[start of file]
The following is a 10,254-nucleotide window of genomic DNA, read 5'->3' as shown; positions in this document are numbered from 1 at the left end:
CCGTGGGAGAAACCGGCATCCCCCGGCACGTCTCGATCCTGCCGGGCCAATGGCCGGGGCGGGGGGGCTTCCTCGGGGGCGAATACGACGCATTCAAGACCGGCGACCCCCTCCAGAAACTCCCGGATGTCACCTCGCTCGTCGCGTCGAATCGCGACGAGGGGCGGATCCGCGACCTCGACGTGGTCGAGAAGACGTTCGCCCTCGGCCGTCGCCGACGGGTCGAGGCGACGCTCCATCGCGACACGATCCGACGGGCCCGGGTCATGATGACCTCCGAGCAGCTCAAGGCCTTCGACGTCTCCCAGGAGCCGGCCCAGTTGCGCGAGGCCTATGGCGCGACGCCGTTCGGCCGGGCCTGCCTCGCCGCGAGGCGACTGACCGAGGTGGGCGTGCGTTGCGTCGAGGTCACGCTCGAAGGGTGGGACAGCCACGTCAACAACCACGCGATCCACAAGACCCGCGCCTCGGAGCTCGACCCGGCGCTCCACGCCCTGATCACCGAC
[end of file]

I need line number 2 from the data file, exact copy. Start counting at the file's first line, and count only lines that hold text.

CCGTGGGAGAAACCGGCATCCCCCGGCACGTCTCGATCCTGCCGGGCCAATGGCCGGGGCGGGGGGGCTTCCTCGGGGGCGAATACGACGCATTCAAGACCGGCGACCCCCTCCAGAAACTCCCGGATGTCACCTCGCTCGTCGCGTCGAATCGCGACGAGGGGCGGATCCGCGACCTCGACGTGGTCGAGAAGACGTTCGCCCTCGGCCGTCGCCGACGGGTCGAGGCGACGCTCCATCGCGACACGATCCGACGGGCCCGGGTCATGATGACCTCCGAGCAGCTCAAGGCCTTCGACGTCTCCCAGGAGCCGGCCCAGTTGCGCGAGGCCTATGGCGCGACGCCGTTCGGCCGGGCCTGCCTCGCCGCGAGGCGACTGACCGAGGTGGGCGTGCGTTGCGTCGAGGTCACGCTCGAAGGGTGGGACAGCCACGTCAACAACCACGCGATCCACAAGACCCGCGCCTCGGAGCTCGACCCGGCGCTCCACGCCCTGATCACCGAC